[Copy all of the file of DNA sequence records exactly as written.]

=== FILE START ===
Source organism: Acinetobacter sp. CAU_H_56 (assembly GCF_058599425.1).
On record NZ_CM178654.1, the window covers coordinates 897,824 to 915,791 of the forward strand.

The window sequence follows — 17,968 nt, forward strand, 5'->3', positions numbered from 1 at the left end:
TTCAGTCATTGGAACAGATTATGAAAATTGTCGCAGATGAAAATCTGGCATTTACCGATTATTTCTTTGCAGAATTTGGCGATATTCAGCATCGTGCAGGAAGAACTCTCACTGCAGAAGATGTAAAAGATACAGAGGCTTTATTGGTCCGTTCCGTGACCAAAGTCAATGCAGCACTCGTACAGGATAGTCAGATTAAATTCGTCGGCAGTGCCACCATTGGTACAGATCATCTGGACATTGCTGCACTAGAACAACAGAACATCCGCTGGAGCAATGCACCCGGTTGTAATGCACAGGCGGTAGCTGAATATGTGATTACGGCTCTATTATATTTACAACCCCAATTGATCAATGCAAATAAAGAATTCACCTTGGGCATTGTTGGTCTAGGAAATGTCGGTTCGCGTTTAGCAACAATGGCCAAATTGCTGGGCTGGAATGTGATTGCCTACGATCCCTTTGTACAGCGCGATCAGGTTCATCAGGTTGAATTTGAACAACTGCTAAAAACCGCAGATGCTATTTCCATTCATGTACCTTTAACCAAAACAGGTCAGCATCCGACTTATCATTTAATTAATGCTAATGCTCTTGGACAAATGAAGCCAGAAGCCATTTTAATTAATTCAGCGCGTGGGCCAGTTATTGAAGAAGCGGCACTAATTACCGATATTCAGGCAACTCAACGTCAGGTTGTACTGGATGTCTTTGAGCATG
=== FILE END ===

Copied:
Source organism: Acinetobacter sp. CAU_H_56 (assembly GCF_058599425.1).
On record NZ_CM178654.1, the window covers coordinates 897,824 to 915,791 of the forward strand.

The window sequence follows — 17,968 nt, forward strand, 5'->3', positions numbered from 1 at the left end:
TTCAGTCATTGGAACAGATTATGAAAATTGTCGCAGATGAAAATCTGGCATTTACCGATTATTTCTTTGCAGAATTTGGCGATATTCAGCATCGTGCAGGAAGAACTCTCACTGCAGAAGATGTAAAAGATACAGAGGCTTTATTGGTCCGTTCCGTGACCAAAGTCAATGCAGCACTCGTACAGGATAGTCAGATTAAATTCGTCGGCAGTGCCACCATTGGTACAGATCATCTGGACATTGCTGCACTAGAACAACAGAACATCCGCTGGAGCAATGCACCCGGTTGTAATGCACAGGCGGTAGCTGAATATGTGATTACGGCTCTATTATATTTACAACCCCAATTGATCAATGCAAATAAAGAATTCACCTTGGGCATTGTTGGTCTAGGAAATGTCGGTTCGCGTTTAGCAACAATGGCCAAATTGCTGGGCTGGAATGTGATTGCCTACGATCCCTTTGTACAGCGCGATCAGGTTCATCAGGTTGAATTTGAACAACTGCTAAAAACCGCAGATGCTATTTCCATTCATGTACCTTTAACCAAAACAGGTCAGCATCCGACTTATCATTTAATTAATGCTAATGCTCTTGGACAAATGAAGCCAGAAGCCATTTTAATTAATTCAGCGCGTGGGCCAGTTATTGAAGAAGCGGCACTAATTACCGATATTCAGGCAACTCAACGTCAGGTTGTACTGGATGTCTTTGAGCATG